Watson's software runs on IBM POWER7 servers optimized to analyze and respond to the kind of complex language that makes up Jeopardy! clues. The system performs at rapid speeds and is capable of processing an enormous number of concurrent tasks in real time.
Watson has been prepped to play the game, having played more than 50 test matches against former Tournament of Champions contestants. Watson has also taken and passed the the same qualification test given to humans contestants. These early results give both Jeopardy! producers and IBM officials confidence that the opponents are well-matched.
The winner will receive a cool one million, while $300,000 will go to the second place finisher, and $200,000 for third place. In the event that Watson is victorious, IBM will donate 100 percent of the winnings to charity. Rutter and Jennings have agreed to donate 50 percent of their winnings to charity.
The PBS science show NOVA is even getting in on the action. NOVA is producing a documentary about this historic event, called Smartest Machine On Earth. The one-hour documentary will delve into the subject of artificial intelligence (AI) and will follow Watson's journey culminating in the first man versus machine Jeopardy! competition.
The in-depth documentary is scheduled to premiere on February 9, 2011, at 10pm ET/PT (local listings may vary) on PBS, three days in advance of Watson/Jeopardy! showdown.
Can't wait until February? Highlights of the sparring matches are accessible at www.ibmwatson.com.
Jun 19, 2013 |
Supercomputer architectures have evolved considerably over the last 20 years, particularly in the number of processors that are linked together. One aspect of HPC architecture that hasn't changed is the MPI programming model.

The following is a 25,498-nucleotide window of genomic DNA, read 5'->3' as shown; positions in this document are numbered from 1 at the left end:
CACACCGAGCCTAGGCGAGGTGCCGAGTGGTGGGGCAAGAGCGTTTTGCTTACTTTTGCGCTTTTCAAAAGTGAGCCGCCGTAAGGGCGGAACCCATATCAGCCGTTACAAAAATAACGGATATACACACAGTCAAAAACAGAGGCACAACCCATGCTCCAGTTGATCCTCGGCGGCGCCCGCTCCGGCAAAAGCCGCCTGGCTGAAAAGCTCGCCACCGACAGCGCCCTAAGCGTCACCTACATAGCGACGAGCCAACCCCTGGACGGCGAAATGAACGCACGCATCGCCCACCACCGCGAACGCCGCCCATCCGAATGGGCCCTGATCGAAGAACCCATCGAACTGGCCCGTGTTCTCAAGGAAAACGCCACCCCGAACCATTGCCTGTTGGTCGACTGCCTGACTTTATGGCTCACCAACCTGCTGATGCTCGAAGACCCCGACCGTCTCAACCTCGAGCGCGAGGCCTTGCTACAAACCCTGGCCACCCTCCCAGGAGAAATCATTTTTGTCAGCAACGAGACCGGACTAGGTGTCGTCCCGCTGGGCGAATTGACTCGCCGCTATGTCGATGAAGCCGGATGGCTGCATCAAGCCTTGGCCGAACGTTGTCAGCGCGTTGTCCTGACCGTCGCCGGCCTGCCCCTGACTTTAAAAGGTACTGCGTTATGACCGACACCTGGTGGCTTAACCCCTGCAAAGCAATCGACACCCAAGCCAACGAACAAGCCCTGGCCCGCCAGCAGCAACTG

Jun 18, 2013 |
The world's largest supercomputers, like Tianhe-2, are great at traditional, compute-intensive HPC workloads, such as simulating atomic decay or modeling tornados. But data-intensive applications--such as mining big data sets for connections--is a different sort of workload, and runs best on a different sort of computer.
Jun 18, 2013 |
Researchers are finding innovative uses for Gordon, the 285 teraflop supercomputer housed at the San Diego Supercomputer Center (SDSC) that has a unique Flash-based storage system. Since going online, researchers have put the incredibly fast I/O to use on a wide variety of workloads, ranging from chemistry to political science.
Jun 17, 2013 |
The advent of low-power mobile processors and cloud delivery models is changing the economics of computing. But just as an economy car is good at different things than a full size truck, an HPC workload still has certain computing demands that neither the fastest smartphone nor the most elastic cloud cluster can fulfill.
Jun 14, 2013 |
For all the progress we've made in IT over the last 50 years, there's one area of life that has steadfastly eluded the grasp of computers: understanding human language. Now, researchers at the Texas Advanced Computing Center (TACC) are utilizing a Hadoop cluster on its Longhorn supercomputer to move the state of the art of language processing a little bit further.
05/10/2013 | Cleversafe, Cray, DDN, NetApp, & Panasas | From Wall Street to Hollywood, drug discovery to homeland security, companies and organizations of all sizes and stripes are coming face to face with the challenges – and opportunities – afforded by Big Data. Before anyone can utilize these extraordinary data repositories, however, they must first harness and manage their data stores, and do so utilizing technologies that underscore affordability, security, and scalability.
04/15/2013 | Bull | “50% of HPC users say their largest jobs scale to 120 cores or less.” How about yours? Are your codes ready to take advantage of today’s and tomorrow’s ultra-parallel HPC systems? Download this White Paper by Analysts Intersect360 Research to see what Bull and Intel’s Center for Excellence in Parallel Programming can do for your codes.
Join HPCwire Editor Nicole Hemsoth and Dr. David Bader from Georgia Tech as they take center stage on opening night at Atlanta's first Big Data Kick Off Week, filmed in front of a live audience. Nicole and David look at the evolution of HPC, today's big data challenges, discuss real world solutions, and reveal their predictions. Exactly what does the future holds for HPC?